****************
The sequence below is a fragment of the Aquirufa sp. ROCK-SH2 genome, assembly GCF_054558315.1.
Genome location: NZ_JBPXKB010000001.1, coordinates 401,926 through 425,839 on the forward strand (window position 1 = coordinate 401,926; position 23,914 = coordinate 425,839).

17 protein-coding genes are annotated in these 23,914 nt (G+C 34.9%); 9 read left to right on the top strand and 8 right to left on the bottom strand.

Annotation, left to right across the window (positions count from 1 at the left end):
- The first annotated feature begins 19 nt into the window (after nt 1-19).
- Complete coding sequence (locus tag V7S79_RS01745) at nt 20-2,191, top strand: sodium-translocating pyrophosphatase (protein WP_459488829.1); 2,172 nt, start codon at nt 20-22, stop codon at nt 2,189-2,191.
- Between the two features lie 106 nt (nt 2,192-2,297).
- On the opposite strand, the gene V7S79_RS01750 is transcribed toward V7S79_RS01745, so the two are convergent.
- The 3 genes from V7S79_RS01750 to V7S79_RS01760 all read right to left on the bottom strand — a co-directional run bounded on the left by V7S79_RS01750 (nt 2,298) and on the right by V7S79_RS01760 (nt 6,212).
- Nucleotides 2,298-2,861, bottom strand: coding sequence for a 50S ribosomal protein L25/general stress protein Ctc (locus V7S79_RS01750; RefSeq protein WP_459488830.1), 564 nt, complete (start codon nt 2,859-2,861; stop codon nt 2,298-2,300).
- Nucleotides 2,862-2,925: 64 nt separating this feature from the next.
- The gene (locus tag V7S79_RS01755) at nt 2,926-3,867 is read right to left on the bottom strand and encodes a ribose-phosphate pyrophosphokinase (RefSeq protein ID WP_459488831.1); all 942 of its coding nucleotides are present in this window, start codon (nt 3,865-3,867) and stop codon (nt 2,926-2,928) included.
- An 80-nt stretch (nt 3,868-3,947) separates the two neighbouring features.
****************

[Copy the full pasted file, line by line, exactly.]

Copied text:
The sequence below is a fragment of the Aquirufa sp. ROCK-SH2 genome, assembly GCF_054558315.1.
Genome location: NZ_JBPXKB010000001.1, coordinates 401,926 through 425,839 on the forward strand (window position 1 = coordinate 401,926; position 23,914 = coordinate 425,839).

17 protein-coding genes are annotated in these 23,914 nt (G+C 34.9%); 9 read left to right on the top strand and 8 right to left on the bottom strand.

Annotation, left to right across the window (positions count from 1 at the left end):
- The first annotated feature begins 19 nt into the window (after nt 1-19).
- Complete coding sequence (locus tag V7S79_RS01745) at nt 20-2,191, top strand: sodium-translocating pyrophosphatase (protein WP_459488829.1); 2,172 nt, start codon at nt 20-22, stop codon at nt 2,189-2,191.
- Between the two features lie 106 nt (nt 2,192-2,297).
- On the opposite strand, the gene V7S79_RS01750 is transcribed toward V7S79_RS01745, so the two are convergent.
- The 3 genes from V7S79_RS01750 to V7S79_RS01760 all read right to left on the bottom strand — a co-directional run bounded on the left by V7S79_RS01750 (nt 2,298) and on the right by V7S79_RS01760 (nt 6,212).
- Nucleotides 2,298-2,861, bottom strand: coding sequence for a 50S ribosomal protein L25/general stress protein Ctc (locus V7S79_RS01750; RefSeq protein WP_459488830.1), 564 nt, complete (start codon nt 2,859-2,861; stop codon nt 2,298-2,300).
- Nucleotides 2,862-2,925: 64 nt separating this feature from the next.
- The gene (locus tag V7S79_RS01755) at nt 2,926-3,867 is read right to left on the bottom strand and encodes a ribose-phosphate pyrophosphokinase (RefSeq protein ID WP_459488831.1); all 942 of its coding nucleotides are present in this window, start codon (nt 3,865-3,867) and stop codon (nt 2,926-2,928) included.
- An 80-nt stretch (nt 3,868-3,947) separates the two neighbouring features.